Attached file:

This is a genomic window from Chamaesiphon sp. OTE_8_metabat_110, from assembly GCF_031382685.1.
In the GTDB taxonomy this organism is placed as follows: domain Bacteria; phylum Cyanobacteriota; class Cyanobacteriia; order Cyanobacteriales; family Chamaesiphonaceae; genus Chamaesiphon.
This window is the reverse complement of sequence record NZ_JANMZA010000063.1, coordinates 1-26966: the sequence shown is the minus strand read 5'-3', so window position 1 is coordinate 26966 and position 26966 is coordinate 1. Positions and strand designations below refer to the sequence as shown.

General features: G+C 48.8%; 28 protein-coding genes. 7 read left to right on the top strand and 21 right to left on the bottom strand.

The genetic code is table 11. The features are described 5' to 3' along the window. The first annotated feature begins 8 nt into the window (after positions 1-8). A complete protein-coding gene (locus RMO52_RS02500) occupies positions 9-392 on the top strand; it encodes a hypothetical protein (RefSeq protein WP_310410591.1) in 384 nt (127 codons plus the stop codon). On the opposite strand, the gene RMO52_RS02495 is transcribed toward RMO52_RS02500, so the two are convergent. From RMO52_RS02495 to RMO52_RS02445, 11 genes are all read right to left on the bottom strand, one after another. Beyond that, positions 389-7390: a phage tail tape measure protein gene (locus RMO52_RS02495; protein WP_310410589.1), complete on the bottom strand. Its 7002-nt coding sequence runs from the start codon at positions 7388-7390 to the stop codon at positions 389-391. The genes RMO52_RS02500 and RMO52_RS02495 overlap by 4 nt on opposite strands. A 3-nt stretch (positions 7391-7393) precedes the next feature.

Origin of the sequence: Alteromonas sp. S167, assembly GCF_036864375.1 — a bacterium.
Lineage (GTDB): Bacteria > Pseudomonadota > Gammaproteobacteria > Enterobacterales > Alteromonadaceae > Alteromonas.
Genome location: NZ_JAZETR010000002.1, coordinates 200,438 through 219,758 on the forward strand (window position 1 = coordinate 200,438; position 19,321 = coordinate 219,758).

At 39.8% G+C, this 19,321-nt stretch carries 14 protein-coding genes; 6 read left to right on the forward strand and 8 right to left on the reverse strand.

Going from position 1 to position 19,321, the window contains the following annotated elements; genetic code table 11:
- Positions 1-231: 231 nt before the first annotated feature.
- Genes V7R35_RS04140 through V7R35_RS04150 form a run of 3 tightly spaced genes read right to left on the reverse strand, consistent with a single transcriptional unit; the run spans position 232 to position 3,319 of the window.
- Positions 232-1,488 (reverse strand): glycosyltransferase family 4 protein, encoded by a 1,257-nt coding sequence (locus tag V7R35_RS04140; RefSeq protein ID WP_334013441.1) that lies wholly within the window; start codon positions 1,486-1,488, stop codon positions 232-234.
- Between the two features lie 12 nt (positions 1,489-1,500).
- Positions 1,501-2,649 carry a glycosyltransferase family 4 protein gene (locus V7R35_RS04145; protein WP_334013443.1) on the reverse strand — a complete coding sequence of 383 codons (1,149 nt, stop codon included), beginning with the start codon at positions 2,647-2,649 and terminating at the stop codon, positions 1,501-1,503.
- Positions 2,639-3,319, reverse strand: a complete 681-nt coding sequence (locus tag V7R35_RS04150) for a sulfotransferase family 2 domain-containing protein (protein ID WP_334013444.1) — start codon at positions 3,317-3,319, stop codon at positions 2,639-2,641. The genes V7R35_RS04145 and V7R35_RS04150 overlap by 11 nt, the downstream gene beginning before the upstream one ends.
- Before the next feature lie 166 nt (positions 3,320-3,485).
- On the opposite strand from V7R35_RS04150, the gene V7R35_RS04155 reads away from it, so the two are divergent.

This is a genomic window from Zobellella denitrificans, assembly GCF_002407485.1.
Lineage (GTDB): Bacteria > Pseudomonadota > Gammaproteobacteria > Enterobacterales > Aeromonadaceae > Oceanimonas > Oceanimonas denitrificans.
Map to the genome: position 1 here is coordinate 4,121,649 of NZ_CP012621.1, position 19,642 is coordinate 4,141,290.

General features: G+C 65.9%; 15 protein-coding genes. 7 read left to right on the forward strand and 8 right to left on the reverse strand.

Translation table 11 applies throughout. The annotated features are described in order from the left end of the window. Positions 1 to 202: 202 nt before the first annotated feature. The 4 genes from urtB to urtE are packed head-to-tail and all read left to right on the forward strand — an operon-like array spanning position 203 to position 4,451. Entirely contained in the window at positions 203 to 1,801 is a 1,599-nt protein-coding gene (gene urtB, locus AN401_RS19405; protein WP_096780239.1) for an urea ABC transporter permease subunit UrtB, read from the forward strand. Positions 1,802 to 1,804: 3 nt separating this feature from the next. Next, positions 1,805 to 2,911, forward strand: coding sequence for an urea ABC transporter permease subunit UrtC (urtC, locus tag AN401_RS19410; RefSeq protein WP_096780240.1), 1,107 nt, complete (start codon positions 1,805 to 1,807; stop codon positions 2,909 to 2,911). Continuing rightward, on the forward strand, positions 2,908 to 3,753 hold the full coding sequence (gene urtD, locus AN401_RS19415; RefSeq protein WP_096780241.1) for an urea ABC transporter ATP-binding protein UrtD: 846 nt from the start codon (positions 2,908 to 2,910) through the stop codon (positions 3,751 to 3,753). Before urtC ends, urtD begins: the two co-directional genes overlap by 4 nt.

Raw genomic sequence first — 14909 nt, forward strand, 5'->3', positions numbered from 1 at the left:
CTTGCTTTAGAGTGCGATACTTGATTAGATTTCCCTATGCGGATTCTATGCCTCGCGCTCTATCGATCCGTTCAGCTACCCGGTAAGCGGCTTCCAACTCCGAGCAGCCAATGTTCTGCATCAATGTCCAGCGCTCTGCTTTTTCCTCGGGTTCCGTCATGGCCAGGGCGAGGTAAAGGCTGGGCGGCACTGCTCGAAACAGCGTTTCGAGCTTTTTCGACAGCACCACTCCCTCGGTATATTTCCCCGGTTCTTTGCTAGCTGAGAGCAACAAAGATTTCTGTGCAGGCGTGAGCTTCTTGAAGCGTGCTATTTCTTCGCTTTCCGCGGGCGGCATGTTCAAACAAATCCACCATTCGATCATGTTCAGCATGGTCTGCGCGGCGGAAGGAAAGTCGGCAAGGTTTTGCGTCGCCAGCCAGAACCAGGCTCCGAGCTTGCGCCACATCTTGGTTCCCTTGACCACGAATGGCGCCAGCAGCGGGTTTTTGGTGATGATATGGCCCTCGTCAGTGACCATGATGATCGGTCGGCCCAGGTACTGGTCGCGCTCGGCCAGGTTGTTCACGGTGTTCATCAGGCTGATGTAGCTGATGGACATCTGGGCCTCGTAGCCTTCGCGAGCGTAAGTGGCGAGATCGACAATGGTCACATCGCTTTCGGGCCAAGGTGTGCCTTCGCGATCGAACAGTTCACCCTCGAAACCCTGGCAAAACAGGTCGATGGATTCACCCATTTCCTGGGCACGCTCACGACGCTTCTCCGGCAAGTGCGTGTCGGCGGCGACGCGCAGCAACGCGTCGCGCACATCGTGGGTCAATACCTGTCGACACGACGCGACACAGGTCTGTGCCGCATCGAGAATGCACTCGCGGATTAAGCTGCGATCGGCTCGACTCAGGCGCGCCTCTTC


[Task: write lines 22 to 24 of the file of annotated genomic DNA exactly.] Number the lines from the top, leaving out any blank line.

General features: G+C 65.9%; 15 protein-coding genes. 7 read left to right on the forward strand and 8 right to left on the reverse strand.

Translation table 11 applies throughout. The annotated features are described in order from the left end of the window. Positions 1 to 202: 202 nt before the first annotated feature. The 4 genes from urtB to urtE are packed head-to-tail and all read left to right on the forward strand — an operon-like array spanning position 203 to position 4,451. Entirely contained in the window at positions 203 to 1,801 is a 1,599-nt protein-coding gene (gene urtB, locus AN401_RS19405; protein WP_096780239.1) for an urea ABC transporter permease subunit UrtB, read from the forward strand. Positions 1,802 to 1,804: 3 nt separating this feature from the next. Next, positions 1,805 to 2,911, forward strand: coding sequence for an urea ABC transporter permease subunit UrtC (urtC, locus tag AN401_RS19410; RefSeq protein WP_096780240.1), 1,107 nt, complete (start codon positions 1,805 to 1,807; stop codon positions 2,909 to 2,911). Continuing rightward, on the forward strand, positions 2,908 to 3,753 hold the full coding sequence (gene urtD, locus AN401_RS19415; RefSeq protein WP_096780241.1) for an urea ABC transporter ATP-binding protein UrtD: 846 nt from the start codon (positions 2,908 to 2,910) through the stop codon (positions 3,751 to 3,753). Before urtC ends, urtD begins: the two co-directional genes overlap by 4 nt.

Raw genomic sequence first — 14909 nt, forward strand, 5'->3', positions numbered from 1 at the left: